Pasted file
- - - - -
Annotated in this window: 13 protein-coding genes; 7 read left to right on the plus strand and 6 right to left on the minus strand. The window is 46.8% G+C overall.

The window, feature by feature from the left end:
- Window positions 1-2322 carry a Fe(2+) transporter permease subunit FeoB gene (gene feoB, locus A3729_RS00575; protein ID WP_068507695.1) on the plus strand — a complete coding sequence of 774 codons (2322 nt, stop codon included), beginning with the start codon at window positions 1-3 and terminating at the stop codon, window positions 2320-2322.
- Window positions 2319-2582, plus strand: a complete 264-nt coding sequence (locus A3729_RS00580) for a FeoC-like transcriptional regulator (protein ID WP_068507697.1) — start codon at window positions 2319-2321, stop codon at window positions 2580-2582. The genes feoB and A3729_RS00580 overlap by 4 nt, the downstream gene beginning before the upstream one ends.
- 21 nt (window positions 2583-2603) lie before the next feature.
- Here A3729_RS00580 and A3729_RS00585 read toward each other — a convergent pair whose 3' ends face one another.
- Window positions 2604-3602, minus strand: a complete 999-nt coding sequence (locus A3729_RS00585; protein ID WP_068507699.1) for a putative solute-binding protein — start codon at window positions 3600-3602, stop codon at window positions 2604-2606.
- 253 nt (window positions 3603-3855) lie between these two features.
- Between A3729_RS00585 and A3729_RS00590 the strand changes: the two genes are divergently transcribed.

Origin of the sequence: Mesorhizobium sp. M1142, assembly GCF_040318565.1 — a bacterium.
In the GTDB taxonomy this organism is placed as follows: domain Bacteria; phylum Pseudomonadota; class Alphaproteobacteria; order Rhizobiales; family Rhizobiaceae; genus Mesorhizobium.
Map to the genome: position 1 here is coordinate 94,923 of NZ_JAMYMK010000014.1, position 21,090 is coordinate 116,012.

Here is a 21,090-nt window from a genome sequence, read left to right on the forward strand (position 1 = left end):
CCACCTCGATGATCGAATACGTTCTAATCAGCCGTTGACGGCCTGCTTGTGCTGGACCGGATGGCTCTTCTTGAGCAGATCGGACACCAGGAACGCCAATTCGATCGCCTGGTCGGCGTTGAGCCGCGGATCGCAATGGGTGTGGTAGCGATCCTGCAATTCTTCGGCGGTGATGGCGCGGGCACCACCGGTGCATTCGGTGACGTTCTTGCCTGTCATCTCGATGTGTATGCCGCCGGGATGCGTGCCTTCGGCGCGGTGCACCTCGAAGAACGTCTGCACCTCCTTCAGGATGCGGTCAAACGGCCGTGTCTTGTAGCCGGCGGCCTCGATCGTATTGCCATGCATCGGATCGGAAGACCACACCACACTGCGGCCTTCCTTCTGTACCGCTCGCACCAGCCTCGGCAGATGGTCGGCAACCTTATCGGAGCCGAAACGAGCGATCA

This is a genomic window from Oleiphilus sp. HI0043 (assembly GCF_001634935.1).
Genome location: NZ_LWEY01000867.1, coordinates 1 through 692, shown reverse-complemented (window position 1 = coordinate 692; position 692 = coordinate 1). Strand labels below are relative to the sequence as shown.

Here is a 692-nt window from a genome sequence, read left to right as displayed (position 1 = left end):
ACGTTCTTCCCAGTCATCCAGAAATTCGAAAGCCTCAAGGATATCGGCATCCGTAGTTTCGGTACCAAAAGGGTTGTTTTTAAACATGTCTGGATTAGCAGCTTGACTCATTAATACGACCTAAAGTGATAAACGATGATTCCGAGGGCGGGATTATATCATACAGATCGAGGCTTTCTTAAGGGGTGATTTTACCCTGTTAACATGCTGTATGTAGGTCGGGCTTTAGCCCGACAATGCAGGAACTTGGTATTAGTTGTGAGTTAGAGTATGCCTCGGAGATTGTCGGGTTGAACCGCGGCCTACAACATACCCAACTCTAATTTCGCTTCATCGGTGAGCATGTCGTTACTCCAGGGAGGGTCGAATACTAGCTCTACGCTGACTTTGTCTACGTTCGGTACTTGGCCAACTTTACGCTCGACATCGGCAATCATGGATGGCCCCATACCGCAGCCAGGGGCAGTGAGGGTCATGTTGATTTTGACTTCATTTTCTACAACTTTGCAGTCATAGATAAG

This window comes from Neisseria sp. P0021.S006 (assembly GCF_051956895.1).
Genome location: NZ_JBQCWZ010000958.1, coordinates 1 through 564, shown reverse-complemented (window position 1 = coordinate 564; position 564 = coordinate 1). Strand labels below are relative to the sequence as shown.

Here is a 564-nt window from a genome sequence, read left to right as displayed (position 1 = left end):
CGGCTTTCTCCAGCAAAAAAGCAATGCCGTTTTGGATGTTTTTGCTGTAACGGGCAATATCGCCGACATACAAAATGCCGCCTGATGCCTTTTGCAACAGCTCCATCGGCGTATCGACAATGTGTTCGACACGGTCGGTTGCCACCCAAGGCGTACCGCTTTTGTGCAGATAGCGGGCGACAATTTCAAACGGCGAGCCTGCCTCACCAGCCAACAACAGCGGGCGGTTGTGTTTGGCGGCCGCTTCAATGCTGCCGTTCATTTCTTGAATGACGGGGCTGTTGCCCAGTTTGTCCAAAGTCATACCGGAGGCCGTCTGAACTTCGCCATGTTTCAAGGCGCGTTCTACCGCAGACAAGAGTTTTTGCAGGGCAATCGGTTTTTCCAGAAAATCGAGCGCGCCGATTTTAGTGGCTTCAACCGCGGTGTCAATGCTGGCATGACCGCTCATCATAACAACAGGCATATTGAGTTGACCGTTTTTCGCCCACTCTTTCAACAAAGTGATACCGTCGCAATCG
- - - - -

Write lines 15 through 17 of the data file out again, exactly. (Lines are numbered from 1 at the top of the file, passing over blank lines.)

This is a genomic window from Oleiphilus sp. HI0043 (assembly GCF_001634935.1).
Genome location: NZ_LWEY01000867.1, coordinates 1 through 692, shown reverse-complemented (window position 1 = coordinate 692; position 692 = coordinate 1). Strand labels below are relative to the sequence as shown.

Here is a 692-nt window from a genome sequence, read left to right as displayed (position 1 = left end):